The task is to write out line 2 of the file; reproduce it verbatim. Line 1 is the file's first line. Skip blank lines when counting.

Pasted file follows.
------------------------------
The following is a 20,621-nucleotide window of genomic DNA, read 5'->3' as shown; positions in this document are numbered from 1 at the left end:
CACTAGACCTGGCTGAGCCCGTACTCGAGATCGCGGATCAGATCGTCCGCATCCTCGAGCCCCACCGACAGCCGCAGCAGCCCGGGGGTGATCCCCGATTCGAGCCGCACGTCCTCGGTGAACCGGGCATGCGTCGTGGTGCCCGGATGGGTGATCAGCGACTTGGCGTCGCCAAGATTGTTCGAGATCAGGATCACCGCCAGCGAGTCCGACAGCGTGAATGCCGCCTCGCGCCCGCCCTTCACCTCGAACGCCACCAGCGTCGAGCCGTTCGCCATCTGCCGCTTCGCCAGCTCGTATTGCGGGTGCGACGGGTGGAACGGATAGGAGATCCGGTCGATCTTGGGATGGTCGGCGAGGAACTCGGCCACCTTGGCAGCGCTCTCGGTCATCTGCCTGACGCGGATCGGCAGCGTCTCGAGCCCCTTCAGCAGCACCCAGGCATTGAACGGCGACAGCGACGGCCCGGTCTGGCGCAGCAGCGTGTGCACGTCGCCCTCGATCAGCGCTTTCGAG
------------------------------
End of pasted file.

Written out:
CACTAGACCTGGCTGAGCCCGTACTCGAGATCGCGGATCAGATCGTCCGCATCCTCGAGCCCCACCGACAGCCGCAGCAGCCCGGGGGTGATCCCCGATTCGAGCCGCACGTCCTCGGTGAACCGGGCATGCGTCGTGGTGCCCGGATGGGTGATCAGCGACTTGGCGTCGCCAAGATTGTTCGAGATCAGGATCACCGCCAGCGAGTCCGACAGCGTGAATGCCGCCTCGCGCCCGCCCTTCACCTCGAACGCCACCAGCGTCGAGCCGTTCGCCATCTGCCGCTTCGCCAGCTCGTATTGCGGGTGCGACGGGTGGAACGGATAGGAGATCCGGTCGATCTTGGGATGGTCGGCGAGGAACTCGGCCACCTTGGCAGCGCTCTCGGTCATCTGCCTGACGCGGATCGGCAGCGTCTCGAGCCCCTTCAGCAGCACCCAGGCATTGAACGGCGACAGCGACGGCCCGGTCTGGCGCAGCAGCGTGTGCACGTCGCCCTCGATCAGCGCTTTCGAG